Tübingen-based precision tools manufacturer Paul Horn GmbH is testing the boundaries of additive manufacturing. Behind this venture is a push to gain the competitive edge and offer customers the best possible solutions.
Precision Tools Hot Off the Press at Paul Horn
Case Study from | Trumpf
The glossy white floor reflects the gleam of the LED lighting. The CNC machines are lined up like mini rockets ready to blast off. In the inner workings of the machine, carbide metal blanks are transformed into brand new tools, carefully cooled with continuously freshly prepared coolant. Only once the machine has removed the last micrometer of material exactly according to plan do the tools leave the build area.
Every product that leaves the production hall at Horn must meet the standards of a Swiss watch manufacturer, medical technology or the aerospace industry. Founded back in 1969 by Paul Horn, the company has since grown into one of the leading global manufacturers of precision tools for demanding machining. Put simply, only a small number of companies understand how to remove material down to the last µ as well as Horn.
LEARNING THE HARD WAY
It's even more surprising, then, that the strength of one machine at Horn has proven to be precisely its weakness. On the second floor of plant 2 in Tübingen, Horn is refining its additive manufacturing with a 3D printer supplied by TRUMPF. Two 500 watt lasers work around the clock to bring the ideas generated by the developers and engineers to life from fine metal powder in the TRUMPF TruPrint 3000.
"Only those willing to strike out on new paths can enrich their knowledge," stated the recently passed CEO of Horn, Lothar Horn in an interview back in 2019. Matthias Luik, Head of Research and Development at the company since 2010, continued: "Whoever claims the title of technology leader in a certain field must be open to exploring new technologies." It may therefore come as no surprise that exploring the boundaries and possibilities offered by 3D printing by creating a dedicated Additive Manufacturing (AM) department at the Tübingen HQ back in 2018 was the logical next step for the precision tools expert. "We already possessed the required materials knowledge in-house and can analyze the powder used ourselves," explains Matthias Luik. "Everything else we had to learn the hard way." An arduous path for some, but not for Matthias Luik, who celebrates "learning from mistakes" as a key element of the Horn company culture.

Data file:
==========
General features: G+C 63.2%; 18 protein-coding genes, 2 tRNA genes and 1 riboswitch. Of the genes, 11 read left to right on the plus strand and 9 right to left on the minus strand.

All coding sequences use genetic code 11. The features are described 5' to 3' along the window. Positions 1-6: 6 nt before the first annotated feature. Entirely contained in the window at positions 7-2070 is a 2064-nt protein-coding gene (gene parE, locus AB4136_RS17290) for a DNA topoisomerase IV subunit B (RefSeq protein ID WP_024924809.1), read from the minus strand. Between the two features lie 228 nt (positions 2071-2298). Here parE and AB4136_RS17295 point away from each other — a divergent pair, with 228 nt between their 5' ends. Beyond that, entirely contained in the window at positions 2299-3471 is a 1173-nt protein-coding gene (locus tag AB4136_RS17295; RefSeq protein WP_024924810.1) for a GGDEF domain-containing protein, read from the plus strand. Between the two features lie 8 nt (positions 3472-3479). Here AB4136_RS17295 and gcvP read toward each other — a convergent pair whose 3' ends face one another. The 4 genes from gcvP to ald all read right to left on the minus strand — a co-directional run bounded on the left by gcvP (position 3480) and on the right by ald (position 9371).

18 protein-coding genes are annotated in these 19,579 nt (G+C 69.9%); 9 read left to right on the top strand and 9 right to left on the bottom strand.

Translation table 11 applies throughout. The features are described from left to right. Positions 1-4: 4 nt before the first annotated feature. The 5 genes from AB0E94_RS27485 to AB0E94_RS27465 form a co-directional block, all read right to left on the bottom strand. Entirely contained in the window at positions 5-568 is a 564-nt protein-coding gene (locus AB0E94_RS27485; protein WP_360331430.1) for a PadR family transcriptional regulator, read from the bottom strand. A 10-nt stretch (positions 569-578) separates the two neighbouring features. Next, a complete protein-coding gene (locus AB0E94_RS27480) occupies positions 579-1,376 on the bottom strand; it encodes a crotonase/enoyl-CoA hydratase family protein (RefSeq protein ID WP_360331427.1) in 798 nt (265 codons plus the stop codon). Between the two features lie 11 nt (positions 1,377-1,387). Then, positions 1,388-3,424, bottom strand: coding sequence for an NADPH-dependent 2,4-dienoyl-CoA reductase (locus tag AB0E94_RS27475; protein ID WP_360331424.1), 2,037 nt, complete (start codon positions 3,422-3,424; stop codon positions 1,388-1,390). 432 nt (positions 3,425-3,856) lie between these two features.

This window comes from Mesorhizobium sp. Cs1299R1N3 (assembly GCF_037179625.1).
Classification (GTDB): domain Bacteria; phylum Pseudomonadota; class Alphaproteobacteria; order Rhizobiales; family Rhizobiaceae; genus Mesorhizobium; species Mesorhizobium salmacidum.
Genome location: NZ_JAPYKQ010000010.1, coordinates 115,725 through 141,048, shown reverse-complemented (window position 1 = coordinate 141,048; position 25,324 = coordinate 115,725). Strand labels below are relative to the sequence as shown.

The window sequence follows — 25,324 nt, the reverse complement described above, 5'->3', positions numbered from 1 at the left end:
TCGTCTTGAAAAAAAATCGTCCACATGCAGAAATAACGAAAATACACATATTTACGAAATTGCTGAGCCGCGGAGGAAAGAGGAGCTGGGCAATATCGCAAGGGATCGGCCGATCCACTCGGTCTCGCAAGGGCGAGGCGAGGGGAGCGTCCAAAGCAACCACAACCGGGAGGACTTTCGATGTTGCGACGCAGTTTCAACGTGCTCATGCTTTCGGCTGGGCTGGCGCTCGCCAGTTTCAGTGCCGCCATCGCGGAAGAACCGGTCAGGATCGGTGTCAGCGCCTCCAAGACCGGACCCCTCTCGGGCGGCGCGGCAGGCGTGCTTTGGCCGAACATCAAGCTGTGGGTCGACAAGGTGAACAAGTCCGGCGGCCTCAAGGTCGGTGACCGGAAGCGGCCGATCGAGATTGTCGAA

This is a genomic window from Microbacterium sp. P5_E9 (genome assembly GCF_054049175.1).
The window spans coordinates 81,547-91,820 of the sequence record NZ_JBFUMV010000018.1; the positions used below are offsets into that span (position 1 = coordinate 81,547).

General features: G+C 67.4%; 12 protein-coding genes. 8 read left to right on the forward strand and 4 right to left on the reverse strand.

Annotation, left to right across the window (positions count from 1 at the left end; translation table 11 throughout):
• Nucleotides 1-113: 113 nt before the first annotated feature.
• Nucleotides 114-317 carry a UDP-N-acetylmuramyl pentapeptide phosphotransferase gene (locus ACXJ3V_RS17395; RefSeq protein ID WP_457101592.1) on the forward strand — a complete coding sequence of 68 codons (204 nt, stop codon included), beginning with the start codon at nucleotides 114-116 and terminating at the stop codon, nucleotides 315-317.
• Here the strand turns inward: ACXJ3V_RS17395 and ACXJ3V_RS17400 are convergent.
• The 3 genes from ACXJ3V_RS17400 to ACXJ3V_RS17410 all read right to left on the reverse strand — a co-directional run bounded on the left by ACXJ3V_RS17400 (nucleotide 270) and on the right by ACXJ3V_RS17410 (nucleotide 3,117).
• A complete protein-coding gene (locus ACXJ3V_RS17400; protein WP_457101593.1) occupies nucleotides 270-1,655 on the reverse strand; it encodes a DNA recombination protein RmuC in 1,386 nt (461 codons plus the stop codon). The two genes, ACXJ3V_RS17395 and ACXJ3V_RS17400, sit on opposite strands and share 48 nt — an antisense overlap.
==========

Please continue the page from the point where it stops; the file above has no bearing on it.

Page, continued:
Matthias Luik, Head of Research and Development at Horn (left) with the Additive Manufacturing team: Dr. Konrad Bartkowiak, Head of the Additive Manufacturing dept. (center) and Michael Schäfer, Additive Manufacturing Engineer and principal operator of the new TRUMPF system at Horn (right).
NOT UP TO SCRATCH
After three long years of intensive testing and meticulous analyses with powders, process parameters, printing processes and prototyping, the initial machine purchased from another manufacturer was simply no longer up for the job for the Additive Manufacturing team. It was time for a new one to take its place. Half a year later, after structured benchmark testing, including long-term testing, evaluating service quality and communications, Horn finally settled on TRUMPF. "Everything just works," added Dr. Konrad Bartkowiak, Head of the Additive Manufacturing dept. at Horn with a nod to the reliability and consistent quality produced by the system. Minimal downtime and process stability offered by the TruPrint 3000 have positively improved work-life balance for the Additive Manufacturing team: "Ever since we've started working with the TruPrint 3000, I find it far easier to head off for the weekend with a clear mind," explained Michael Schäfer, an Additive Manufacturing Engineer at Horn and the principal operator for the new TRUMPF system. In the past, he was often required to put in extra hours to get the machine running again after error messages or aborted build jobs.